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HOME : African & Tribal Art : African Stools : Yoruba Wooden Stool
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Yoruba Wooden Stool - PF.4632
Origin: Southwestern Nigeria
Circa: 19 th Century AD to 20 th Century AD
Dimensions: 13.5" (34.3cm) high x 10.75" (27.3cm) wide
Collection: African
Medium: Wood

Location: United States
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In much of African sculpture, there is a direct correlation between function and representation. Whatever is depicted by the sculptor, be it human, animal or abstract deity, becomes an essential part of the work of art; and both elements combine to transform ordinary matter into something extraordinary.

On this remarkable and powerful stool there are a series of separate, yet interrelated scenes. One figure with his hands raised carries an object that may be a weapon or perhaps a musical instrument. In the other hand he holds a Y- shaped article very much like a yoke or house post. To his right is a large bird, followed by a female figure. She is naked and lovingly carved in a semi-abstract fashion. Another male appears on her right, also with his hands raised. He holds what appears to be a shaft of wheat and a long cylindrical object that is joined to the head of a sheep. The last of the animals is a very sizable tortoise. Of the three figures only the woman has her hands by her sides. With her prominent breasts she is probably a fertility idol; while the men support the top of the stool, which may represent the sky. Within the circular scheme of this stool we see the basic elements of life - man, woman, animal, earth and sky, and the instruments which help make the land fertile. Using basic tools and a stump of wood, an artist has given us a simple and profound image of life; an image whose meaning goes to the very core of existence and extends far beyond boundaries. This refined, yet grand context explains why this stool was likely made for a king or chief.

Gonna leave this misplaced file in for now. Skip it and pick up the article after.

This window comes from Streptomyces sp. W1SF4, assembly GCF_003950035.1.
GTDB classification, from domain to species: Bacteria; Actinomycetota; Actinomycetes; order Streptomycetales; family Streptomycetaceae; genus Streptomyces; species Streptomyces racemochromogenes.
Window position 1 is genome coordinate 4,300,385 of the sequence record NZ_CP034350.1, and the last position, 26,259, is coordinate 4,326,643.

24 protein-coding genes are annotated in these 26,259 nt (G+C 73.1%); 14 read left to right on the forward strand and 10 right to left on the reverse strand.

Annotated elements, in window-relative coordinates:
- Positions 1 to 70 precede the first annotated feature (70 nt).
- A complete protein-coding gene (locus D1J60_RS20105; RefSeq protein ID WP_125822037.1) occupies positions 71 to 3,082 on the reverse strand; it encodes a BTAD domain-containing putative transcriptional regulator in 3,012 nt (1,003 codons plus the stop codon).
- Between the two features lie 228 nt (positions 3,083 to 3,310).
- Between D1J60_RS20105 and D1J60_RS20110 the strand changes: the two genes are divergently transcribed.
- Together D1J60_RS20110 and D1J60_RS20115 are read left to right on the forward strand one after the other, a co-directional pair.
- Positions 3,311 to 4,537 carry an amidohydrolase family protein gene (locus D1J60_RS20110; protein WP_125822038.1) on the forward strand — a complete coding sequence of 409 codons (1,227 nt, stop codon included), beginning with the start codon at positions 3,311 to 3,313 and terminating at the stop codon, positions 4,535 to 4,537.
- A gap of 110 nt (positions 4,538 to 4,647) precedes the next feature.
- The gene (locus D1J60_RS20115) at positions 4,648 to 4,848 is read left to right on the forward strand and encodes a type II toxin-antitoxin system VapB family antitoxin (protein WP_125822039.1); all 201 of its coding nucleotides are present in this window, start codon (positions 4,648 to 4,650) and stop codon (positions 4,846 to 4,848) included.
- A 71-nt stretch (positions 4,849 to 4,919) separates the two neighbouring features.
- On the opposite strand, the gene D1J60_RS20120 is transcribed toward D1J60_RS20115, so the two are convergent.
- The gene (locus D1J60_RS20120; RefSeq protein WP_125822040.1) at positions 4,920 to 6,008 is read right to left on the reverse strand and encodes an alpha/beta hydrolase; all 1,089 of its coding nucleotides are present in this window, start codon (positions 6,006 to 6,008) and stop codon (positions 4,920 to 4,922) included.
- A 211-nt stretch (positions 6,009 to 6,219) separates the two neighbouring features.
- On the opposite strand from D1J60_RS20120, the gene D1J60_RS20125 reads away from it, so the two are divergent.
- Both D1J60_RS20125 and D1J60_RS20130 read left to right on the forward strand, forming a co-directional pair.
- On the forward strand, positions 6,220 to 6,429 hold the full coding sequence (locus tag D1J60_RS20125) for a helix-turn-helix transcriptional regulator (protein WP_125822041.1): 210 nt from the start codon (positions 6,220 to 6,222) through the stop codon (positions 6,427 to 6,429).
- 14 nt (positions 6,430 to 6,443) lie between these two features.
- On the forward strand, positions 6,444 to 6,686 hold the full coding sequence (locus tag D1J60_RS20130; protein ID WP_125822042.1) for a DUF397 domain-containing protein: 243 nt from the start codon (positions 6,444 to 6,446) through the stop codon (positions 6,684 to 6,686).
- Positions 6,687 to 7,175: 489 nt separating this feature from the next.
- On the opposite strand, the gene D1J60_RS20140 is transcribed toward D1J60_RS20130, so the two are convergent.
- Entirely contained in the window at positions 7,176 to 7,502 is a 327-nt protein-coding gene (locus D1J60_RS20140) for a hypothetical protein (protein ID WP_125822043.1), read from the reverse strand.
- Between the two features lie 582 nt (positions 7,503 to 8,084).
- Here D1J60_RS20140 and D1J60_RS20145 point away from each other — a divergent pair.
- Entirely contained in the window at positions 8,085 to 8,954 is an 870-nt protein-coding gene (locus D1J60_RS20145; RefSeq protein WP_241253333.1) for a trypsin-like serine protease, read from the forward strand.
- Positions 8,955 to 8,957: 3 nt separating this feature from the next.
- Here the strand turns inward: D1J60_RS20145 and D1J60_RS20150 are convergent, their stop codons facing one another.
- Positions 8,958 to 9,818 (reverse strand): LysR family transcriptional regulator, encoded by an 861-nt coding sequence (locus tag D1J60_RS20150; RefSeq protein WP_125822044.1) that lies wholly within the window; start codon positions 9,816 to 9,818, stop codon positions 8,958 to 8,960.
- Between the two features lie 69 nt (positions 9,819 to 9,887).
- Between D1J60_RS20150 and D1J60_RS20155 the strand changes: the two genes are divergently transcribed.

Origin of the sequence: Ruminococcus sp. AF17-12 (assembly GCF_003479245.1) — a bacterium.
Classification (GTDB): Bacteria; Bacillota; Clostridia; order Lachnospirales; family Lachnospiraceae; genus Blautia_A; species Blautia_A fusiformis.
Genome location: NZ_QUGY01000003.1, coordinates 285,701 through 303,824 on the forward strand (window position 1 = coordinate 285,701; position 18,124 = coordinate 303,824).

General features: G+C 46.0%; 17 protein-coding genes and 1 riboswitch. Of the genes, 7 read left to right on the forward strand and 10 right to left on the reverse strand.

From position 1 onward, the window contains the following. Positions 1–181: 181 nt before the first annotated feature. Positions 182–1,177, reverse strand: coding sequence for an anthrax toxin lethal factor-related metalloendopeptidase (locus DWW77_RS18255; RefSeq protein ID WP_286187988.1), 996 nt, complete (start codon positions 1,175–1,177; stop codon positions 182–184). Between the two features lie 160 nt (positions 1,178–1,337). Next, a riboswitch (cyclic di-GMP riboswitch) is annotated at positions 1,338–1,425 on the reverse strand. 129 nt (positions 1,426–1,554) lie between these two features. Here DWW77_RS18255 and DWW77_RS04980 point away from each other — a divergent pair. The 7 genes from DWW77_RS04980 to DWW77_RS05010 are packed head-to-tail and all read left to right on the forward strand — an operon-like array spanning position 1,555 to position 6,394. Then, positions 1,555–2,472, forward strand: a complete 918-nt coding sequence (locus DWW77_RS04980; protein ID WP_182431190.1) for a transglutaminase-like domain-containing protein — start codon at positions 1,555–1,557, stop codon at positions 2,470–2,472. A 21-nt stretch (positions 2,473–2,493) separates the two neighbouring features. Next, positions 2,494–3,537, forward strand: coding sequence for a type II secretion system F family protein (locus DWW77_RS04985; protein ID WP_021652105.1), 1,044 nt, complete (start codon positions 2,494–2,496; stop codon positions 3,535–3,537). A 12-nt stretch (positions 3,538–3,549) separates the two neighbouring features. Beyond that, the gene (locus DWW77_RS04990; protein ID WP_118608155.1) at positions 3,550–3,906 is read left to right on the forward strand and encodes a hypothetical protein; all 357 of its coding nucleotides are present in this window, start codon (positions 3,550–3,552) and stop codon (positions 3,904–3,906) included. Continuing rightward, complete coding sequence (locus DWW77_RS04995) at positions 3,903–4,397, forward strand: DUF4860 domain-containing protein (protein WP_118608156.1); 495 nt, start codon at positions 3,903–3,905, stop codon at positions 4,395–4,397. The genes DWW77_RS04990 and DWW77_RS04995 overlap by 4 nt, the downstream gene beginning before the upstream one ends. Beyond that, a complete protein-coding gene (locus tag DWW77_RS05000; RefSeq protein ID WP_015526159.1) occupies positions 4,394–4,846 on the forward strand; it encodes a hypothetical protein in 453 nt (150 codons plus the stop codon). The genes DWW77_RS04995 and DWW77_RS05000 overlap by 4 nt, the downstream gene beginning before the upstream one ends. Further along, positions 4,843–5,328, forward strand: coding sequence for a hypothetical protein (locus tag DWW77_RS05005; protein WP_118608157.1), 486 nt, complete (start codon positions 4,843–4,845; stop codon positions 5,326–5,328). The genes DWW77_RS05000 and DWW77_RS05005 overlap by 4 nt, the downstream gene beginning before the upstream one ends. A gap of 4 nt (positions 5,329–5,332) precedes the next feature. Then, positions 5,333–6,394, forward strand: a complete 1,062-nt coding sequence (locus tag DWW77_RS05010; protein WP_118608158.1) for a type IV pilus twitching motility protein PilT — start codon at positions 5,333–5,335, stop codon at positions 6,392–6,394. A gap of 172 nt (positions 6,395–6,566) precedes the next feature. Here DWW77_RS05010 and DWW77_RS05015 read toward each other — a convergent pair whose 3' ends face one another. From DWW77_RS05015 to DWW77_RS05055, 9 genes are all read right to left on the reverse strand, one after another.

- (PF.4632)


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